This New York-based photographer captures photos that make a difference.
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What is the inspiration for most of your travel photography?
Most of it comes from assignments. Some of it is on the side, but the majority of it is commissioned. Either I'm following a dance company around Europe or I'm going to Brazil for a film project.
What kind of assignments have you recently been working on?
The majority of my travel from the recent years have been to Brazil and Africa. For the Africa stuff, I was working for an NGO (Non-Governmental Organization) that delivers supplies. It was a combination of portraits of people we meet along the way and regular travel photography.
Many of your photos involve people, how do they typically react when you approach them with a camera?
It definitely varies from place to place. Kids all around the world pretty much give the same response, which is that they smile. When you're in really remote places, people are more amicable to the idea. Especially since I can show them a digital picture, they tend to get really excited about that. If you take someone's picture walking around the streets in New York, they're going to wonder how you're going to use it. They feel like you're somehow violating their space somehow.
How often do you find yourself working on the road?
It depends on the month, but I'm probably traveling about 50 percent of the time. In March I was home for about four days. I was in Brazil and Puerto Rico. It really depends on the assignments.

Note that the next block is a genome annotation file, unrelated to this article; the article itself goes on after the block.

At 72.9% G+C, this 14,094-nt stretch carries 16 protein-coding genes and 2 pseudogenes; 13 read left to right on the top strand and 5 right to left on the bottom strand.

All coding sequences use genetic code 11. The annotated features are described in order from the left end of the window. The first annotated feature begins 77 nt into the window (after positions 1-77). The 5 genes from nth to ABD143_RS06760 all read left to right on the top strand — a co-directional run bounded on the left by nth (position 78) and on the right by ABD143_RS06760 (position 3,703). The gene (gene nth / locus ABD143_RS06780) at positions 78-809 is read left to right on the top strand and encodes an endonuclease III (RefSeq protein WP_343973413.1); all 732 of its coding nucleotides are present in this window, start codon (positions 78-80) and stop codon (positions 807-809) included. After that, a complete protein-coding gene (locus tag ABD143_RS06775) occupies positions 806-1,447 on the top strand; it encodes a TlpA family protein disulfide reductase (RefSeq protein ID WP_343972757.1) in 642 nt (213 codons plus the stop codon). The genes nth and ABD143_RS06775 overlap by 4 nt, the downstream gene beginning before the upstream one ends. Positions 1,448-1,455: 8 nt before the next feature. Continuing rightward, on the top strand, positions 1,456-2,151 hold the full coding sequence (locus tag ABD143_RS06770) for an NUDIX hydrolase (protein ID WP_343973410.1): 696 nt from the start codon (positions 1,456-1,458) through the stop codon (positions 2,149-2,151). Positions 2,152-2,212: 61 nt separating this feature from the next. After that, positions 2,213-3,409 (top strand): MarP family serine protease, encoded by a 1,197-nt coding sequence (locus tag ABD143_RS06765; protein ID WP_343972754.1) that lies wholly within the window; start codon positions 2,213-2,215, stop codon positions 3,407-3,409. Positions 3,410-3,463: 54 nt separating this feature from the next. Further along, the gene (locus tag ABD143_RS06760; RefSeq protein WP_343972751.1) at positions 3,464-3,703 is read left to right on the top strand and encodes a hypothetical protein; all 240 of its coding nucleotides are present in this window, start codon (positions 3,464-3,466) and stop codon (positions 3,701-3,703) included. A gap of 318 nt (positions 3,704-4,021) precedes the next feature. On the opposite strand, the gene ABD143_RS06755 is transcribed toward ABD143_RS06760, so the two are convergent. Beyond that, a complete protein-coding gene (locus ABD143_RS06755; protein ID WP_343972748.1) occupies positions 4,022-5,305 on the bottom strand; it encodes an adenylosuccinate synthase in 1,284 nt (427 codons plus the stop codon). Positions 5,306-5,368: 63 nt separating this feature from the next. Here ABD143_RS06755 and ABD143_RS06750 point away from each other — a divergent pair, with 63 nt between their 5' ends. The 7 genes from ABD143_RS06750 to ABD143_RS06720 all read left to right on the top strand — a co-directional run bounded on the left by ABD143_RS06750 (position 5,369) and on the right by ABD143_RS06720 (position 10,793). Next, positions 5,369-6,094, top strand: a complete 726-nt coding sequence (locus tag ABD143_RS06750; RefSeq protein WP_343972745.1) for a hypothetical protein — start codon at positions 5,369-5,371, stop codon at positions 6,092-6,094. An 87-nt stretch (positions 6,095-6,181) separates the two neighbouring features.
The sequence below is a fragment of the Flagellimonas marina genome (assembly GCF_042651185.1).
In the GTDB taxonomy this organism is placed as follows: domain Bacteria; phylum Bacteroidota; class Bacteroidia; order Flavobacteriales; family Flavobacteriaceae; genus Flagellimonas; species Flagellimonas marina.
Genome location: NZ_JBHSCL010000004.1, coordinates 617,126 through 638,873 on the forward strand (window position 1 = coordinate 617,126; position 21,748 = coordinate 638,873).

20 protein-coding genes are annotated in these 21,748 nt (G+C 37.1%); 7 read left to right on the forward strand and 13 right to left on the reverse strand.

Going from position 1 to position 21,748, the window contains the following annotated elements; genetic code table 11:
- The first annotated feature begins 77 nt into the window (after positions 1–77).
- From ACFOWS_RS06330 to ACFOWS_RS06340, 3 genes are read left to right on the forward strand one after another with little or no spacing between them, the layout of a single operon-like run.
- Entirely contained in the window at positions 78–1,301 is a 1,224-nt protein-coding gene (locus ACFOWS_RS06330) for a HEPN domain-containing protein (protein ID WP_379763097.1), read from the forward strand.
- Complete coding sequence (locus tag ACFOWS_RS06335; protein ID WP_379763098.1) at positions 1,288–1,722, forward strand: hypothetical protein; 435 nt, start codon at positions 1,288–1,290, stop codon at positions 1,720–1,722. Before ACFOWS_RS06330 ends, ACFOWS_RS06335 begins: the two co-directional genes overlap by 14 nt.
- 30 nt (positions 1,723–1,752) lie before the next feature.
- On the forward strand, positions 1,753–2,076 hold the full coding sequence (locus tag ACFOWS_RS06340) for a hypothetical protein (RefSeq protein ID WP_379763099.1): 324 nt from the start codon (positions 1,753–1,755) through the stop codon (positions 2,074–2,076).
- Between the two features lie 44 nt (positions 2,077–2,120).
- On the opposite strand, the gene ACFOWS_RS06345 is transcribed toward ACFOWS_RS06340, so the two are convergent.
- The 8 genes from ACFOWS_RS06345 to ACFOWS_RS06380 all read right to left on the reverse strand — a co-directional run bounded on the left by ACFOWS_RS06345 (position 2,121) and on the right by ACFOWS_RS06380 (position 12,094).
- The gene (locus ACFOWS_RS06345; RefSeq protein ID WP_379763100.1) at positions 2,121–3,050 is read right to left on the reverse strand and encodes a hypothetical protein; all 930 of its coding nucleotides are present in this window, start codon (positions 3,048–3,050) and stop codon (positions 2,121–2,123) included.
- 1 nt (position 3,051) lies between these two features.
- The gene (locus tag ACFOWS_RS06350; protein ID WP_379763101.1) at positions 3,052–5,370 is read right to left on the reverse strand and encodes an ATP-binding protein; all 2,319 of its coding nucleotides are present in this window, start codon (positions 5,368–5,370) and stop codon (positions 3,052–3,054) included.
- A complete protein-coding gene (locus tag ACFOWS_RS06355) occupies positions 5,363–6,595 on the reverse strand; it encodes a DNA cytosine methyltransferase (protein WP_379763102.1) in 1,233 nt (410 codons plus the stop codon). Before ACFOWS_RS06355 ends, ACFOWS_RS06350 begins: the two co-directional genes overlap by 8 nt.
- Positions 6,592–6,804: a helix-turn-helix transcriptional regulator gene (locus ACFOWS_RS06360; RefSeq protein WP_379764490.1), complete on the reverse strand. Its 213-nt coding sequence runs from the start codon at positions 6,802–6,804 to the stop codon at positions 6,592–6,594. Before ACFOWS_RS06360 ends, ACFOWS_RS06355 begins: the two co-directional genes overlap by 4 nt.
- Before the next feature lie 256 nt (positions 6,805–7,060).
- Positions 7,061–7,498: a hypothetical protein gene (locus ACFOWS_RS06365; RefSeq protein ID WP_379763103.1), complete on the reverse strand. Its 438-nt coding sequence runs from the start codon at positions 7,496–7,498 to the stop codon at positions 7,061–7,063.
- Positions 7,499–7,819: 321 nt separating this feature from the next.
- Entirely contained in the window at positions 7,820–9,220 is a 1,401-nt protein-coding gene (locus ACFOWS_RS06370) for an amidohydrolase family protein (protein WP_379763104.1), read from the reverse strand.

Do you have your packing down to a science by now when it comes to gear?
It definitely depends on the assignment somewhat. It's great to have your whole arsenal. If you don't take one lens, that's the one you're going to wish that you had, but I have been able to cut it down. The standard lens I carry is the Tamron 28-75mm f/2.8 XR Di LD. After that, I have a 28-300mm VC. One has the speed and one has the range.
Where do you get the inspiration for some of the more abstract images you make?
I think it shows up the most in the travel stuff. Sometimes a form or line or color just stands out to you. You're presenting as little information as possible, but still trying to convey a message. I don't specifically go looking for it, but I am drawn to that kind of stuff.
Do you shoot all day when you're on assignment or do you try to skip the harsh midday light?
A lot of these assignments only allow us a certain amount of time to get the material that we need. We'll travel three hours to get to a location, have 45 minutes there and then have to move on. It becomes very concentrated. If I had my druthers, I would have more time to shoot, but I have to get the images and convey the story in the time I have. There's not much time to think about what you're going to do, either since you've never been to this place before. You have a sense about what the images should convey, but that's about it.
Are there specific difficulties that traveling as a photographer brings with it?
There's a beauty in a people in the assignment, but there's also the realization that you're faced with people that have a lot of need. There's a lot of poverty and a lot of intense stuff that brings an emotional attachment. You have to be able to disconnect with that in order to photograph. It's so different. I was recently down in Haiti, which as we all know has just been crazy. We photographed for a day and one of the things was this orphanage. This kid is absolutely adorable and there is a little bit of a tear stain on his cheek, but he has a big smile on his face. Then you find out that he lost both of his parents in the earthquake. When you're covering a situation like that, you can come away with a great picture, but you have to attach all of the emotional reality to it.